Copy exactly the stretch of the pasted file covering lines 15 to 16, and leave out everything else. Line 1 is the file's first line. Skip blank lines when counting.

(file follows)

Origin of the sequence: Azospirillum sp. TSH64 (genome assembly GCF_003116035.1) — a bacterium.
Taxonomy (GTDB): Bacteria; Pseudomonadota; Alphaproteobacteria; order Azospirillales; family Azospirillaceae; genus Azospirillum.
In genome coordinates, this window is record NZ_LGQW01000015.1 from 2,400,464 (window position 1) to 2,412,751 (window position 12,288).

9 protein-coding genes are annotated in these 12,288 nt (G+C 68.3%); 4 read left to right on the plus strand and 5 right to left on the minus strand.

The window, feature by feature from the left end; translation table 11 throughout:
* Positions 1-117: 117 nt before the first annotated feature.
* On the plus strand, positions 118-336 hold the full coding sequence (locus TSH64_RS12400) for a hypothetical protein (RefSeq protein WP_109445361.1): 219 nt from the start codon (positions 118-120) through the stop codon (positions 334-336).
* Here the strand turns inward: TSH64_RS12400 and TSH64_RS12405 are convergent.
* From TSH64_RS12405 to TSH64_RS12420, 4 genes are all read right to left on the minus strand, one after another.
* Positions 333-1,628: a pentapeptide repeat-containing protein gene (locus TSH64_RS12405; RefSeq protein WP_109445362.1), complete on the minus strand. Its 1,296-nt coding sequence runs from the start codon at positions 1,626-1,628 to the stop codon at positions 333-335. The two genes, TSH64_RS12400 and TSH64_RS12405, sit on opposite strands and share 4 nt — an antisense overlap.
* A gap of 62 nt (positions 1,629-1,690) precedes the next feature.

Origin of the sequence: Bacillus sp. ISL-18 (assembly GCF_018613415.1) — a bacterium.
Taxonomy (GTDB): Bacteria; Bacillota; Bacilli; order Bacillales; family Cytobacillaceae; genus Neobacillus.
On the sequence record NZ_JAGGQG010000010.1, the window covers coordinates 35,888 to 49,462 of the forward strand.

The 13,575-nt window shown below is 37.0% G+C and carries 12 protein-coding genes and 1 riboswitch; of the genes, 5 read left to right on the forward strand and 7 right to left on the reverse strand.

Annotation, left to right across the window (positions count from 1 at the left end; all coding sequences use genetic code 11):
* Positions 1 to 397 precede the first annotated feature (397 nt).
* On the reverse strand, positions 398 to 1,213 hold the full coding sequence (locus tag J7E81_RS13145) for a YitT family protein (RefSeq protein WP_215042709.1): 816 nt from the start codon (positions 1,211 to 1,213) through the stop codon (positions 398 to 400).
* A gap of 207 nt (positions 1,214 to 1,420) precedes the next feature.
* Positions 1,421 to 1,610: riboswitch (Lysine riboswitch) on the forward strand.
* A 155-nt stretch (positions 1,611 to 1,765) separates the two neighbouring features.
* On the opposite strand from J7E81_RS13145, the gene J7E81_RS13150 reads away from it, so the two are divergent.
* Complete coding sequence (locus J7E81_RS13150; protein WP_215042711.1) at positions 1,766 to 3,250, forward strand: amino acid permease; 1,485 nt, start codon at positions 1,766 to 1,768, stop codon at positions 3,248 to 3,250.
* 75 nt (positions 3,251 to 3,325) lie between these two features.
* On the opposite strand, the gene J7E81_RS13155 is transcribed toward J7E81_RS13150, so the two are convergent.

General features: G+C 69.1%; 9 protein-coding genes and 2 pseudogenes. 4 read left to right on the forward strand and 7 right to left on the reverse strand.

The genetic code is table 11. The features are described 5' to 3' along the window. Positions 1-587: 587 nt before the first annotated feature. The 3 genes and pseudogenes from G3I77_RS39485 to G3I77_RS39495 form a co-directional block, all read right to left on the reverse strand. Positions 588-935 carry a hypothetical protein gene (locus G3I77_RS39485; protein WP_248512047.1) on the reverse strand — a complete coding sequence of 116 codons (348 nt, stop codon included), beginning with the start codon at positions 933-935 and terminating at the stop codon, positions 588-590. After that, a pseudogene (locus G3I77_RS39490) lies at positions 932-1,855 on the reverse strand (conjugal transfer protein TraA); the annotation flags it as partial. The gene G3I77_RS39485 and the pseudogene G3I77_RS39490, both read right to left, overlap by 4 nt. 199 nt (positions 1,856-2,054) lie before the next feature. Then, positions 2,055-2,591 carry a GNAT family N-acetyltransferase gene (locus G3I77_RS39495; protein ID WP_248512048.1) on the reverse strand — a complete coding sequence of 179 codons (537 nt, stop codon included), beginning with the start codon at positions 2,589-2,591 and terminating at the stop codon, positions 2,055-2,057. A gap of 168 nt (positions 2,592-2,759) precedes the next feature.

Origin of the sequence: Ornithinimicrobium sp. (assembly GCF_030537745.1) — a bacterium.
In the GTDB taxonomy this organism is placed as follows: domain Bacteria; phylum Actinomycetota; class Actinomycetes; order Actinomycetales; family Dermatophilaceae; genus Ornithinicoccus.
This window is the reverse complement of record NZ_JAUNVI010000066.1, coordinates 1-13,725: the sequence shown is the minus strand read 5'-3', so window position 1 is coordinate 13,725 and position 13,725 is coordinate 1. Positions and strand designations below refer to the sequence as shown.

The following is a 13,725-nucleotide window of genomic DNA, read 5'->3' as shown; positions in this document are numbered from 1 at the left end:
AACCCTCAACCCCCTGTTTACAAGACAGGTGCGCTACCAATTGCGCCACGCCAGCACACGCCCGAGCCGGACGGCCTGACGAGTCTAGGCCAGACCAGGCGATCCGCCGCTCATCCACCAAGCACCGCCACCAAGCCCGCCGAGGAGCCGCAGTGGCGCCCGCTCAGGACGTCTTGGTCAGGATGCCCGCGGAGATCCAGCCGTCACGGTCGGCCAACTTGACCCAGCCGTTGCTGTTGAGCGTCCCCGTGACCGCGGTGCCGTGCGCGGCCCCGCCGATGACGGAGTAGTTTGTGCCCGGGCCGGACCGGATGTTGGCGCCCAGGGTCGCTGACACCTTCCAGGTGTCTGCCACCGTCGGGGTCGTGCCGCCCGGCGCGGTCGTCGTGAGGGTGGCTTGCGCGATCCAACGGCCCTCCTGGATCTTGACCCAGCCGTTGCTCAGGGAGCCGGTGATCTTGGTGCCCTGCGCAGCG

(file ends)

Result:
The 13,575-nt window shown below is 37.0% G+C and carries 12 protein-coding genes and 1 riboswitch; of the genes, 5 read left to right on the forward strand and 7 right to left on the reverse strand.

Annotation, left to right across the window (positions count from 1 at the left end; all coding sequences use genetic code 11):